The Monroe County Tourist Development Council announced Friday it will receive $400,000 for an advertising campaign to counter the misconception that the Gulf oil spill is fouling Florida Keys beaches and waters.
The money is part of a $25 million grant BP has given the state for advertising.
"An amount of $400,000 is needed for advertising to counteract misconceptions regarding the viability of a Florida Keys vacation caused by extensive news media coverage, much of which painted a picture that the Keys were either being impacted by the Gulf oil spill or impacts were imminent and they would be 'devastating,' " TDC Chairwoman Rita Irwin wrote in a prepared statement.
The bulk of the money will be used to advertise within Florida, whose residents and tourists make up the Keys' primary summer market, TDC Director Harold Wheeler said. The balance will be used to advertise in Atlanta and Charlotte, N.C., where airlines fly directly to and from Key West.
BP has given Florida two previous installments of $25 million.
A Keys-based business has filed two lawsuits against BP, bringing the number of cases filed in Monroe County against the oil company to 17.
The latest was filed by Capt. Ally Mercier, a Broward County fisherman who runs recreational charters on his 50-foot Kristin Lee and the 32-foot Reel Strike in Keys waters. Mercier filed two federal lawsuits, one for each boat. Both suits name BP and other companies responsible for the Deepwater Horizon rig explosion and subsequent oil spill.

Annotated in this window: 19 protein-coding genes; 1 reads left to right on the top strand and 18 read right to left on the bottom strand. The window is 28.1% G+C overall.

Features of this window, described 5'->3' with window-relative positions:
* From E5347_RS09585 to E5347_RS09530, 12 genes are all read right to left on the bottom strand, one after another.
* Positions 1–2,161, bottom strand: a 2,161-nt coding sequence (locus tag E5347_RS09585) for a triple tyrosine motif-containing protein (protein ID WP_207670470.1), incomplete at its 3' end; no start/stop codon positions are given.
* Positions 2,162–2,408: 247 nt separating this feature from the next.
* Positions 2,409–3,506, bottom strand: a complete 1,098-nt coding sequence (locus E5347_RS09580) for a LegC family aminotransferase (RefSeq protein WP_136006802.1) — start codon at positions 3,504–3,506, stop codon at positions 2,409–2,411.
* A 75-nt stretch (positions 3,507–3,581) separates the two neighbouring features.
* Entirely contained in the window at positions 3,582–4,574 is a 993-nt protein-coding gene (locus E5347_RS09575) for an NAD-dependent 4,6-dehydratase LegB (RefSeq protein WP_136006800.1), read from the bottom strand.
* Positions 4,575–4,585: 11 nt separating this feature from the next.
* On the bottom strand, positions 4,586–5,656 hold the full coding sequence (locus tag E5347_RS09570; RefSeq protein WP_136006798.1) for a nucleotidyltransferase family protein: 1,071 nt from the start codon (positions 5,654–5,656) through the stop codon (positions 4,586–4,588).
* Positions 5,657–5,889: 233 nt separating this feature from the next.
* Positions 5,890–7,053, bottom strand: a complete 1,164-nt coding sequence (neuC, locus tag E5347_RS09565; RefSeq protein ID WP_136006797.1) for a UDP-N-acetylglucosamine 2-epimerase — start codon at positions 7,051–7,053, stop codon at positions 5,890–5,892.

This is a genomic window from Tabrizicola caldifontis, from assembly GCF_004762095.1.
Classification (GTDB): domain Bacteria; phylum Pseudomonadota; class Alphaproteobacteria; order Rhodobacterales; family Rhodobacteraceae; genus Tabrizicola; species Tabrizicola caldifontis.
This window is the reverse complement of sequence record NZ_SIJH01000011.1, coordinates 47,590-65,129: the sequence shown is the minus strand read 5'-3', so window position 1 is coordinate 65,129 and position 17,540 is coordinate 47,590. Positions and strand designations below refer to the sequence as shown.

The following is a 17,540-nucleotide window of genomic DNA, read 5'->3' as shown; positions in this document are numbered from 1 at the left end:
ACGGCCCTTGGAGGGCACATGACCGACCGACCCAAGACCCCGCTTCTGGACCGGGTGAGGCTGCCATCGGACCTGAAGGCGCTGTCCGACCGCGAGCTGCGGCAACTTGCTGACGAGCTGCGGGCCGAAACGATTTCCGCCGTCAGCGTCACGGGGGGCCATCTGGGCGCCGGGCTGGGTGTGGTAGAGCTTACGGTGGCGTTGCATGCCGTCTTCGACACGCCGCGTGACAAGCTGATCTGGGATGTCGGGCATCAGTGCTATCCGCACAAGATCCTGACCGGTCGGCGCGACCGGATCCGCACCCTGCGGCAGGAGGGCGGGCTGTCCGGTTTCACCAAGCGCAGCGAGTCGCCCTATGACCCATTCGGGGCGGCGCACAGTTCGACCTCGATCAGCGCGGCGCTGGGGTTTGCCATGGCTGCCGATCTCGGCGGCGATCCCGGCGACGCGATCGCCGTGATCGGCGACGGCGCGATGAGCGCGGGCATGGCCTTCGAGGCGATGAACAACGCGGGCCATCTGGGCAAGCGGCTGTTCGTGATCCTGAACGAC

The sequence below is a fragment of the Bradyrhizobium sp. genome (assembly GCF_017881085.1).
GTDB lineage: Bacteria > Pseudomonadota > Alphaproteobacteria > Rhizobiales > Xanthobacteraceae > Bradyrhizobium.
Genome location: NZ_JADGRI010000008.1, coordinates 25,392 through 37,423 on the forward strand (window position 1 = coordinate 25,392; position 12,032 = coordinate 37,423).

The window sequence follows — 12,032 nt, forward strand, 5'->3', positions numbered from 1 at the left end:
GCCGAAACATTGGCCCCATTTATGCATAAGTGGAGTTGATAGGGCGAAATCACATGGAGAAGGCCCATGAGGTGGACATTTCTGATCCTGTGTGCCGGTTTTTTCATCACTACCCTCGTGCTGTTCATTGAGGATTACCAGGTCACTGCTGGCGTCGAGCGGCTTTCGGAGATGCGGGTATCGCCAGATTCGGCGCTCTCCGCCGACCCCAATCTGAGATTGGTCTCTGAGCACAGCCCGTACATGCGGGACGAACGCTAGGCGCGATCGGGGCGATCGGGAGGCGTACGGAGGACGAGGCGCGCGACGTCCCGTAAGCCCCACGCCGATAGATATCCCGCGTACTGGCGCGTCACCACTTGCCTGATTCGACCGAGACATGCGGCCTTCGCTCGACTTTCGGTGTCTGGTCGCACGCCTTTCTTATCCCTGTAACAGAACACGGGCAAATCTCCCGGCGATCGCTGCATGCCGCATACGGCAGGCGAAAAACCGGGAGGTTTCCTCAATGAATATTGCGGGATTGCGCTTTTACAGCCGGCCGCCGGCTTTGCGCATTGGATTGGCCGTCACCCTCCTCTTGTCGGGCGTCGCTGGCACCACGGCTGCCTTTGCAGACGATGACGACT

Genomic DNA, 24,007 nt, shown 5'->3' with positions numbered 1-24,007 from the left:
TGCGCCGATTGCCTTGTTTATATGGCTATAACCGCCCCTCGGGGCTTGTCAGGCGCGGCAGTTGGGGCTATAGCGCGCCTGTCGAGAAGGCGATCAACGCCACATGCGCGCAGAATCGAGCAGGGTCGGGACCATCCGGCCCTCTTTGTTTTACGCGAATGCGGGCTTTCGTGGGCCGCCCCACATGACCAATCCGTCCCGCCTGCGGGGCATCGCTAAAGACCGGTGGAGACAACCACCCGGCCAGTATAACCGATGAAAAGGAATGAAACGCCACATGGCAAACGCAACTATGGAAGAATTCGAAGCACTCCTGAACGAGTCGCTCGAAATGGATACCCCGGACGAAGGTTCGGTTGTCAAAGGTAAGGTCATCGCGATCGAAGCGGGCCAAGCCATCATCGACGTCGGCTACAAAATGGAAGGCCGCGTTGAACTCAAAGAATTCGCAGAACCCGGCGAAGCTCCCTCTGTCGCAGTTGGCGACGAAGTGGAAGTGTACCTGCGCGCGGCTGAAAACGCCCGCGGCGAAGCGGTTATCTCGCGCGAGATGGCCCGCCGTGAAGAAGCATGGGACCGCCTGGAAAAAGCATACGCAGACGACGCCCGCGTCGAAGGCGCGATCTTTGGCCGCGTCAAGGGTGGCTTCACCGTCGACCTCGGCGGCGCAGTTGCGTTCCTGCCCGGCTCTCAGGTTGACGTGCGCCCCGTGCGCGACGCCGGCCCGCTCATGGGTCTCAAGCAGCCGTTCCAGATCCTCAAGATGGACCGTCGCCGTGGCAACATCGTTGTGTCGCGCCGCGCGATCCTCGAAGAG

His business joins a Duval Street attraction, a Key West vacation rental company, a commercial fisherman, a bar, two vacation rental agents in Marathon and seven Upper Keys charter boat captains who have sued. All claim they have suffered cancellations and lost money because of the oil spill. None of their financial losses are outlined in the lawsuits, but each suit is seeking more than $75,000 in damages.
Calls to Mercier's businesses were not returned Friday.
Fort Lauderdale-based attorney Robert McKee and the Key West firm Horan, Wallace & Higgins are representing Mercier. McKee said he has hundreds of other clients from South Florida to Texas, and expects that number to grow.
McKee and his firm have hired their own scientists to gather information on the spill's effect on wildlife and loss of tourism money to his clients, he said.
"Those who are not out there and working in this are not seeing the realities and have no clue how devastating the impact is and will be on maritime interests throughout our region," McKee said.
Nearly a third of the 64 federal civil suits filed in Monroe County are complaints against BP, according to court records.
Most of the suits name Transocean Ltd., BP PLC, BP Products North America Inc., Transocean Deepwater Inc., Transocean Offshore Deepwater Drilling Inc., Halliburton Energy Services Inc., Cameron International Corp. and Cooper Cameron Corp., and claim they are all negligent.
The Coast Guard has not reported any oil sheen or tar balls in the Keys or Dry Tortugas from the oil spill, but those who have filed suit claim the public's perception that oil is here is keeping them away, particularly visitors from outside Florida, McKee said.